Excellence in concrete design and construction was celebrated at this year’s Irish Concrete Society’s awards evening, which took place recently in the Clayton Hotel, Burlington Road, Dublin 4. This was the 37th annual awards evening and the event is always one of the highlights of the construction industry’s calendar, with 280 attending. The awards recognise excellence in both design and construction in concrete and are adjudicated by a distinguished, independent jury of industry professionals. [caption id="attachment_49323" align="alignright" width="300"] O'Donnel Tuomey Architects of UCC bridge winning project. Photo: Jed Niezgoda[/caption] The main awards jury reviewed a total of 25 projects nominated in three categories of main awards - Element, Infrastructure and Building. There were also nine projects nominated for the 7th International Award, which is sponsored by Enterprise Ireland. In addition, the winner of the annual Séan de Courcy Student Award was announced. Chairman Eamon Booth said: “Since its inauguration in 1977 our awards evening has become a highlight of the construction industry calendar and the awards themselves are widely recognised for the exceptional quality standards and levels of excellence they represent, in concrete design and execution. "This year, we received an exceptional standard of nominations across all of the various categories and I commend all the entrants for the skill, ingenuity and resourcefulness on display in the array of outstanding projects that are showcased in the competition.”

The main awards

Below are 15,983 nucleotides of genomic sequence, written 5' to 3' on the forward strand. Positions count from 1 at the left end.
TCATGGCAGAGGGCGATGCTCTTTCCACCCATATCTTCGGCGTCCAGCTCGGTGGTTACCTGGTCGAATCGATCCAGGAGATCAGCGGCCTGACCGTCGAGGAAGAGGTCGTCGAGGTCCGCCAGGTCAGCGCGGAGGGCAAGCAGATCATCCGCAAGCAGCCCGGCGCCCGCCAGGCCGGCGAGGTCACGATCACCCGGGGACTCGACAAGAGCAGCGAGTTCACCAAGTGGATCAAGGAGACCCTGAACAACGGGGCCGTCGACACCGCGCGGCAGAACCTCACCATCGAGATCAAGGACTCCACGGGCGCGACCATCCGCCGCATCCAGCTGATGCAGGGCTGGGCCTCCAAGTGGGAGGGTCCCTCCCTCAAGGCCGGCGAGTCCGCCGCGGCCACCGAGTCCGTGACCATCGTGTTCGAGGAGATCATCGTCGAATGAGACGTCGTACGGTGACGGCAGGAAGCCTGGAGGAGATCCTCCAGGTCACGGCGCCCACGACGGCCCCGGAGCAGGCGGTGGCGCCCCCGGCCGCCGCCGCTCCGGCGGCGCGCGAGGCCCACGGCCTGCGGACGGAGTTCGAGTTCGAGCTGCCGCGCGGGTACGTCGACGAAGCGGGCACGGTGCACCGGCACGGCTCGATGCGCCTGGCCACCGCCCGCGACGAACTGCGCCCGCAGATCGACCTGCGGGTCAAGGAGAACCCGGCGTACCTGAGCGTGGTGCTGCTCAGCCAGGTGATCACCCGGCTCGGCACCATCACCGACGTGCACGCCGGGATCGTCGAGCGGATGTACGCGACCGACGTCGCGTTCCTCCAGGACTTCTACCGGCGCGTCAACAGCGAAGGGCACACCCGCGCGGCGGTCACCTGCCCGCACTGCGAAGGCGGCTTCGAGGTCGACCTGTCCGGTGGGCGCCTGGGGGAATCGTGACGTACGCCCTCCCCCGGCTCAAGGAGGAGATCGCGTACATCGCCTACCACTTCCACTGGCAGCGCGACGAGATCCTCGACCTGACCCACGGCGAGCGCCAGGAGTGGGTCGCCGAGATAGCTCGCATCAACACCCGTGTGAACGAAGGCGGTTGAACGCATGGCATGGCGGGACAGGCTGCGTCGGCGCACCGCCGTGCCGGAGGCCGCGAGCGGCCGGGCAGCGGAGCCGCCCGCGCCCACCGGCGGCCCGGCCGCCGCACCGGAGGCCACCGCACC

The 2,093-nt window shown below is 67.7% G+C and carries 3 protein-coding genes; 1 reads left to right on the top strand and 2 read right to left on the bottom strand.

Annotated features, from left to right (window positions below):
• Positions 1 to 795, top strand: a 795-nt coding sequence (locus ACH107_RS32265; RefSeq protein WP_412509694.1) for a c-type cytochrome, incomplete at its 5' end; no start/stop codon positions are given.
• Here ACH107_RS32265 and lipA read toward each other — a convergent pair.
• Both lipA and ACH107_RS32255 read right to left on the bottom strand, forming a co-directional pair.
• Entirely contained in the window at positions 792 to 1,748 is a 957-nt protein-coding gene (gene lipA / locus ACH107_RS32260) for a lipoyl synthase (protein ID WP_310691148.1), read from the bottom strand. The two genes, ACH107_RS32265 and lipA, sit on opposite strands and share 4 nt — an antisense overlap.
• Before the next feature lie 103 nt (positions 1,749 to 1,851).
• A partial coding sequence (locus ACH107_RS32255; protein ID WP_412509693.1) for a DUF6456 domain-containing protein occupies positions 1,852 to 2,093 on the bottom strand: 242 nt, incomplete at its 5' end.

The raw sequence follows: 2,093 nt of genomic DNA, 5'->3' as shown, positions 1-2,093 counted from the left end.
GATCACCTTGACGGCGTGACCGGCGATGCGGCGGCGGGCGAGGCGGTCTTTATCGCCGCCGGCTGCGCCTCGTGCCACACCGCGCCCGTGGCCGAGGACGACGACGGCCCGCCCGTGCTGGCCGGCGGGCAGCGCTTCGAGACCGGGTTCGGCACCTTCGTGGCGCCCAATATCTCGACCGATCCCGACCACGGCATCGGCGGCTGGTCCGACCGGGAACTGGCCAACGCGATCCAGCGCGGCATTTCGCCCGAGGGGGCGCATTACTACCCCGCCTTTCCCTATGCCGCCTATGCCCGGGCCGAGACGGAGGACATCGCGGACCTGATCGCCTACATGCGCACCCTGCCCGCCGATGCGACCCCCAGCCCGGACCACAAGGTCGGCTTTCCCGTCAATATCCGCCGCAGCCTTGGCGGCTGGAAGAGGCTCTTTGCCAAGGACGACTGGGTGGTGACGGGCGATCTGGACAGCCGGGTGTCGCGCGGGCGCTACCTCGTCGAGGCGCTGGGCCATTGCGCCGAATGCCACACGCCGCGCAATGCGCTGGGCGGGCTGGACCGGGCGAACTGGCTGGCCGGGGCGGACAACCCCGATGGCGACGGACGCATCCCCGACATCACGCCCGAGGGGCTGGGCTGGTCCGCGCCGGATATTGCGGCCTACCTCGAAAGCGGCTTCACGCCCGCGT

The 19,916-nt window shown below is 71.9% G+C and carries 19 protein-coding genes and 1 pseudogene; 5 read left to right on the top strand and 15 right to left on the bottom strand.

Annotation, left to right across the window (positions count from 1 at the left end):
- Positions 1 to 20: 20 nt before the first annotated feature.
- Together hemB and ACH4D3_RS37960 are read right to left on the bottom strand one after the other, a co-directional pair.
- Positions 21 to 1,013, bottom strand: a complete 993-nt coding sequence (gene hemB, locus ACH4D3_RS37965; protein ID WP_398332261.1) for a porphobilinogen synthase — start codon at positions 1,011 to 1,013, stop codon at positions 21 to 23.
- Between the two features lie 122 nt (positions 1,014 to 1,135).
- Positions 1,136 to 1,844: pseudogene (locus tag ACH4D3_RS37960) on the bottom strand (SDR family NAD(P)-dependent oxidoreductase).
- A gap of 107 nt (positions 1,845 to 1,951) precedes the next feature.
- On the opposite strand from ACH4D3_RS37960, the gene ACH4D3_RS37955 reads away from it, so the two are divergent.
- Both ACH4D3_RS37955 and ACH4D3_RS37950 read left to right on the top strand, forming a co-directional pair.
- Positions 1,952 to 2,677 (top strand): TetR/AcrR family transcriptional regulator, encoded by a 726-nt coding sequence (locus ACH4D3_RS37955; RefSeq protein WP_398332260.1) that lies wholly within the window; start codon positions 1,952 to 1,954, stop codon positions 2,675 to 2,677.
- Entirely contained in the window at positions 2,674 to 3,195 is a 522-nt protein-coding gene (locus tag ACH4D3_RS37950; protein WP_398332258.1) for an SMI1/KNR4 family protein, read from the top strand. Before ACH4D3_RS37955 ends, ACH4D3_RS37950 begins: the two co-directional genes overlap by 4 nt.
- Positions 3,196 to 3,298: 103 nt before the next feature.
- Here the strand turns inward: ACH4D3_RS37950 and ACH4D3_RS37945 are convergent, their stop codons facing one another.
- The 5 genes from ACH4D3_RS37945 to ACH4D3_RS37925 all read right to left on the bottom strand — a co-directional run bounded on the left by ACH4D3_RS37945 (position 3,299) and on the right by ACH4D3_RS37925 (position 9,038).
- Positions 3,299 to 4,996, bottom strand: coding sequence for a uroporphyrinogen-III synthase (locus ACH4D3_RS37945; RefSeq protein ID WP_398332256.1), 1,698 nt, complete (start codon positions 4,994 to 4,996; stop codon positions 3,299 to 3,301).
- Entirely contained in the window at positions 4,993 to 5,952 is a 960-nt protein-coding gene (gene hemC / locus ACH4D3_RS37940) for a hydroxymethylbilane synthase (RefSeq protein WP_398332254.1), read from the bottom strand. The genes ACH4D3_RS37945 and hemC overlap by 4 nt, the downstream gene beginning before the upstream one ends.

The main awards jury consisted of Karen McEvoy (Bucholtz McEvoy Architects), Des Mulcair (Roadbridge) and Jerome O’Brien (JB Barry and Partners). Element Category and Overall Winner: Perrott’s Inch Bridge, UCC, Cork. Chosen from a total of nine element category entries and 25 entries for overall award. [caption id="attachment_49330" align="alignright" width="300"] Element Category and Overall Winner: Perrott’s Inch Bridge, UCC, Co Cork.[/caption] Jury quote: “Great care and consideration has been given to the crafting of the abutments of this bridge, a delightful addition to the banks of the Lee, facilitating pedestrian connectivity across the river within the UCC campus. “The plasticity of concrete has been used to great advantage to sculpt elegant forms in the differing conditions at each side of the bridge, on one side seamlessly offering universal access in a 20m long ramped form, simultaneously offering a place to sit, while on the other integrating playful parabolic arches sitting in the floodplain below. [caption id="attachment_49332" align="alignright" width="300"] Element Category and Overall Winner: Perrott’s Inch Bridge, UCC, Co Cork.[/caption] “The inherent materiality of concrete is explored and made manifest in a variety of excellently executed finishes, their respective locations carefully considered with regard to how users will interface with the concrete (ground and slip resistant underfoot, polished where the human hand will pass over it).” Project client: University College Cork Project architect: O’Donnell + Tuomey Project engineer: Horganlynch Consulting Engineers Project contractor: Keating Major supplier: Kilsaran/Palmira Infrastructure Category Winner: UBC 43A Osberstown Underbridge, Co Kildare. Chosen from a total of five projects entered. [caption id="attachment_49333" align="alignright" width="300"] Infrastructure Category Winner: UBC 43A Osberstown Underbridge, Co Kildare.[/caption] Jury quote: “The designers and contractors of the winning project in this category were presented with a challenging logistical problem - how to construct a new road bridge under an existing busy rail line which could only be closed for a short period. "The judges were impressed with the near unique solution of bespoke large scale interlocking precast concrete U sections which were installed quickly in the challenging time frame, and resulted in a robust, durable structure with excellent finishes. "The feasibility of erecting the precast concrete structure was tested by constructing a scale timber model which was used to perfect the erection sequence.” Project client: Kildare County Council Project architect: Iarnód Éireann Project engineer: Iarnód Éireann Project contractor: John Sisk and Son Major supplier: RAPS Construction/Hanlon Concrete Building Category winner: Cliffs of Moher Coach Park Reception Building. Chosen from a total of 11 entries. Jury quote: “In the sensitive landscape along the coast of Clare to which visitors flock to view the Cliffs of Moher, this project seeks to minimise its visual impact on the setting, creating a sunken enclosure of concrete, incorporating reception facilities for the various coach companies serving the site. "Concrete is cleverly used to hold back the earth enabling the necessary accommodation to be concealed in a mounded form. Benefiting from the inherent strength, robustness and resilience of concrete, its comprehensive use seems particularly appropriate here. [caption id="attachment_49334" align="alignright" width="300"] The Cliffs of Moher coach reception facility.[/caption] "Carefully detailed fair-faced concrete is used extensively in the floors, walls and ceilings both internally and externally, treated with various finishes from exposed aggregate to highly polished, according to its location. "Artificial lighting is hidden in niches carved out of the concrete, whilst canted sky windows are crafted to allow daylight into the concealed interior.” Project client: Clare County Council Project architect: Denis Byrne Architects Project engineer: Bakkala Consulting Engineers Project contractor: Keating Major supplier: Ryan Bros.(Ennis) now part of Roadstone [caption id="attachment_49337" align="alignright" width="192"] Lombard Wharf, Battersea, London.[/caption] Winner of 7th International Award Techrete for 'Lombard Wharf, Battersea, London' An award, sponsored by Enterprise Ireland, that recognises Irish companies who export product or service off the island of Ireland. The award reflects the continued emphasis on export for Irish construction. The jury included David Clarke of Moloney O’Beirne Architects, Ed Hanlon, engineer, and Donal Byrne from Enterprise Ireland. Chosen from a total of nine entries. Jury quote: “This curved landmark building is situated on a prominent location overlooking the Thames in Battersea. Designed by Patel Taylor and constructed by Barratt Homes, the building appears to twist as it rises through 28 storeys. "The precast concrete balconies wrap around three sides of the building, creating a carved stone effect and contributing hugely to the aesthetic quality of the project. "The structural precast concrete balconies, which were dropped into position as the building went up, required continuous collaboration between the architect, builder and precast concrete manufacturer to achieve the desired effect.” Project client: Lombard Wharf, Battersea, London Irish export company: Techrete Séan deCourcy Student Award This is an annual award given to the best final year project on a concrete related topic from the engineering faculties of third level colleges. [caption id="attachment_49336" align="alignright" width="300"] The Séan de Courcy Student Award.[/caption] The award is named after the late Professor Séan deCourcy, an inspirational professor for many years at UCD, a former chairman of the Irish Concrete Society, an author and historian of note. Winner: Cormac Mac Murchú (Cork Institute of Technology) Project title: Prestressed Concrete – Numerical optimisation of design, economy and sustainability